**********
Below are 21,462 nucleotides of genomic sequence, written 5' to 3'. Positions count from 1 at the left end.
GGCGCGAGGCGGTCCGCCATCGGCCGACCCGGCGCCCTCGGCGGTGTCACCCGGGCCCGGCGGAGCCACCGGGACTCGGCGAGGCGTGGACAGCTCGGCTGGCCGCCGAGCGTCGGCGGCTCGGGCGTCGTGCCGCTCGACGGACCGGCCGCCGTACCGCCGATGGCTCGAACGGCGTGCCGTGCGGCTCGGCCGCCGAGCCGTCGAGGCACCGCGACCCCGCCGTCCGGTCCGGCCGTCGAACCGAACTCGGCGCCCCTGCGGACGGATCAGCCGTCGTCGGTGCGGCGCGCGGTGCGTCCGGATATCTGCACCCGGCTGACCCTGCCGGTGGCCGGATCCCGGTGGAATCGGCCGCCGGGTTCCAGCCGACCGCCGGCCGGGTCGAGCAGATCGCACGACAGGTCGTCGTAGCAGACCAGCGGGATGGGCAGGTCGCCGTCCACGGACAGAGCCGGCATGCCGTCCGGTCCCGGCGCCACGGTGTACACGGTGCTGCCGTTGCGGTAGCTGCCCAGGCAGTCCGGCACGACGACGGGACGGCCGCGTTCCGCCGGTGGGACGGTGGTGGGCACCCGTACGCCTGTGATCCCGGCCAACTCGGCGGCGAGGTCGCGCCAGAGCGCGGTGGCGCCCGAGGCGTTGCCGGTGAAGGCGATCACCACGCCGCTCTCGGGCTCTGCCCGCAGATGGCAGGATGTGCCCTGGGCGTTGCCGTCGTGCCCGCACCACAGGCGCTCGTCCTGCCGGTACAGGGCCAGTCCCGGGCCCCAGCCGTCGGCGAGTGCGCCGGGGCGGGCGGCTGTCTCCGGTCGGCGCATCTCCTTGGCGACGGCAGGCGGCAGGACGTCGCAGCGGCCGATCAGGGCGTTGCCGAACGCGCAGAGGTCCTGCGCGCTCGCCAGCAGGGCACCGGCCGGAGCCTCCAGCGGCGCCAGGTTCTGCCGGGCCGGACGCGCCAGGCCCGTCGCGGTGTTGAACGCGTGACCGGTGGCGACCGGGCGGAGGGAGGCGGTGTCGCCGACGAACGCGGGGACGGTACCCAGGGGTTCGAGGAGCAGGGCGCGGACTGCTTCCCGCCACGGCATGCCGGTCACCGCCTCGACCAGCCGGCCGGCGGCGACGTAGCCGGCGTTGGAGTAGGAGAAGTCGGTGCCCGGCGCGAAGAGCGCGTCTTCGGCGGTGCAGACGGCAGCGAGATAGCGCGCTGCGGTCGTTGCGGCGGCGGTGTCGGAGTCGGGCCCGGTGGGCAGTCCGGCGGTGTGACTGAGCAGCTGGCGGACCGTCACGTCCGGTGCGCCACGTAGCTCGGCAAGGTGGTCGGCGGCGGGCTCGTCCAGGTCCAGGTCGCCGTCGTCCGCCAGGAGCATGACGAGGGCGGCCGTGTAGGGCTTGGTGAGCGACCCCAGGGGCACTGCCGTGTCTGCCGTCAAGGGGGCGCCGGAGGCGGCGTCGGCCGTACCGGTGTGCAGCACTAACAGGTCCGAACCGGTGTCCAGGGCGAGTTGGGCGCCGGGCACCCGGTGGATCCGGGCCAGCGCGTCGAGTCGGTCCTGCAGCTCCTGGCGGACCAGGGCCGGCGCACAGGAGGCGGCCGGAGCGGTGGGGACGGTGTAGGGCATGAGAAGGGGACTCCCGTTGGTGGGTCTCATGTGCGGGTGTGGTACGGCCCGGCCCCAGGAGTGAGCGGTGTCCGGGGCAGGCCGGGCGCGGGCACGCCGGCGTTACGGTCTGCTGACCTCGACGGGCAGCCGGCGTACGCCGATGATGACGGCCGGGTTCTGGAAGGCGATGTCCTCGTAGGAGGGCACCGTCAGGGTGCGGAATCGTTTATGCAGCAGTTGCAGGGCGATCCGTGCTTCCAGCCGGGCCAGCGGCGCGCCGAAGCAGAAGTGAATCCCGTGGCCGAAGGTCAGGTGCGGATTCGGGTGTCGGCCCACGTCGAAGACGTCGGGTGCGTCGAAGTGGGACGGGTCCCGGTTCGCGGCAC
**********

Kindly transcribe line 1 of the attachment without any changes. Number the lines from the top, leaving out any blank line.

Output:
Below are 21,462 nucleotides of genomic sequence, written 5' to 3'. Positions count from 1 at the left end.